Fazal Ahad Co-Founder & Director, Merisis Advisors
We get asked this question all the time – so let me try and answer this in as objectively as I can. In our experience, an investment banker is an Expert in his field which he brings across the entire process of fund raising. Furthermore, he takes up the PMO function of getting it done in time, which is crucial given that many of the companies would falter if the cash does not come in quickly.
Let me first cover the role as an Expert. In this role, he helps the entrepreneur go through the phases of a fund raise – which we internally break up into – Launch, Discovery and Closure phases, in a planned manner. In the Discovery Phase, he ensures that the client has met all the funds that are there. Beyond the usual suspects i.e. the well-known VCs that number approximately 25-30, there are many others who could invest and which the entrepreneur should reach out to, to risk mitigate a situation that he is passed on by these VCs. The banker will ensure that the entrepreneur is able to cover all; furthermore he will also identify domain specific well recognizable angels he can bring on and which add greater comfort to the funds, as well as look to bring on strategic investors who could also take a stake and add value. At times, he may need to create a consortium of investors to raise capital– in essence, he mitigates the risk of rejection by the known VC funds.
Prior to the Discovery Phase comes the Launch Stage – knowing what the VCs look for is key. At times, it’s about the positioning which is not in sync with investor expectations and needs to be corrected. A common error is that that the qualitative pitch and the financial plans are not aligned – leaving the investor unconvinced. The rigor is also important, for example, it is common knowledge that market sizing needs is required; but a banker will bring the detailing that will make it fool proof. To make the fund raising a planned activity, all the analysis that is needed is done upfront prior to initiating connect with investors – funds have short attention spans and if you take too long to come back, they could lose interest. An experienced banker will ensure that these risks of being under prepared are eliminated.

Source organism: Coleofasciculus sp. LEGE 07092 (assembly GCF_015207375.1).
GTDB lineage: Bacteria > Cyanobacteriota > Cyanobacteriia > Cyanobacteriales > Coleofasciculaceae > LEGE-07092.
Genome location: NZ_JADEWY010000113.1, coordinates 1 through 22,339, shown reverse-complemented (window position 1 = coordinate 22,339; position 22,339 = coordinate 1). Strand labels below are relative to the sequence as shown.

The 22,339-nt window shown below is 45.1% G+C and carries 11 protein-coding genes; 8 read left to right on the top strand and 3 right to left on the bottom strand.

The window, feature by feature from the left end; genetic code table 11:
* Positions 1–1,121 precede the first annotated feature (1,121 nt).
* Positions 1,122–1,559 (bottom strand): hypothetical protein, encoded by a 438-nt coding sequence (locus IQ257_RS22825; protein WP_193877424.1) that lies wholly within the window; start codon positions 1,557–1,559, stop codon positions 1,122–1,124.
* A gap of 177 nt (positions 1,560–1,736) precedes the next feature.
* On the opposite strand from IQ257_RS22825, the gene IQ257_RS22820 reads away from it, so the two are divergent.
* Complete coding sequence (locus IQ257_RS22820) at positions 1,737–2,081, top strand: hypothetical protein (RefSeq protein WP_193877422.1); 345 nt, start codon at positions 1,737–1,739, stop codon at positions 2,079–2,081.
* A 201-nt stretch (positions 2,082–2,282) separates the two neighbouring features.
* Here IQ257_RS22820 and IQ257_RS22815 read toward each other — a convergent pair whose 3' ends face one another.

Finally in the Closure phase, as an Expert, he is also the consigliere to the entrepreneur curating the funds, bringing the interested ones on board, negotiating the commercial terms that are fair for that deal, create sufficient competition to get competitive terms and do all else to make sure his client gets the best deal (and that may not necessarily mean the best valuation). For the first time entrepreneur, many of the terms will be new and intimidating, and the banker’s role gets more important. And finally, negotiations are best done with someone like a banker who takes the fall of being the bad guy, leaving the entrepreneur and the fund to schmooze each other.
The other role is that of a Program manager where he takes the entire function of the fund raising and ensures that it is moved along with speed. He identifies up ahead potential speed breakers and addresses them well in time. He lets the entrepreneur manage his business and focus on achieving the numbers that he has committed in his plan. This is a very tricky period for the entrepreneur as he has put in the numbers assuming that he is executing with no distractions, not realizing that fund raising would take up half his time. This sometimes leads to a situation of the numbers being under achieved, convincing the funds that are sitting on the fence, that is a less attractive opportunity.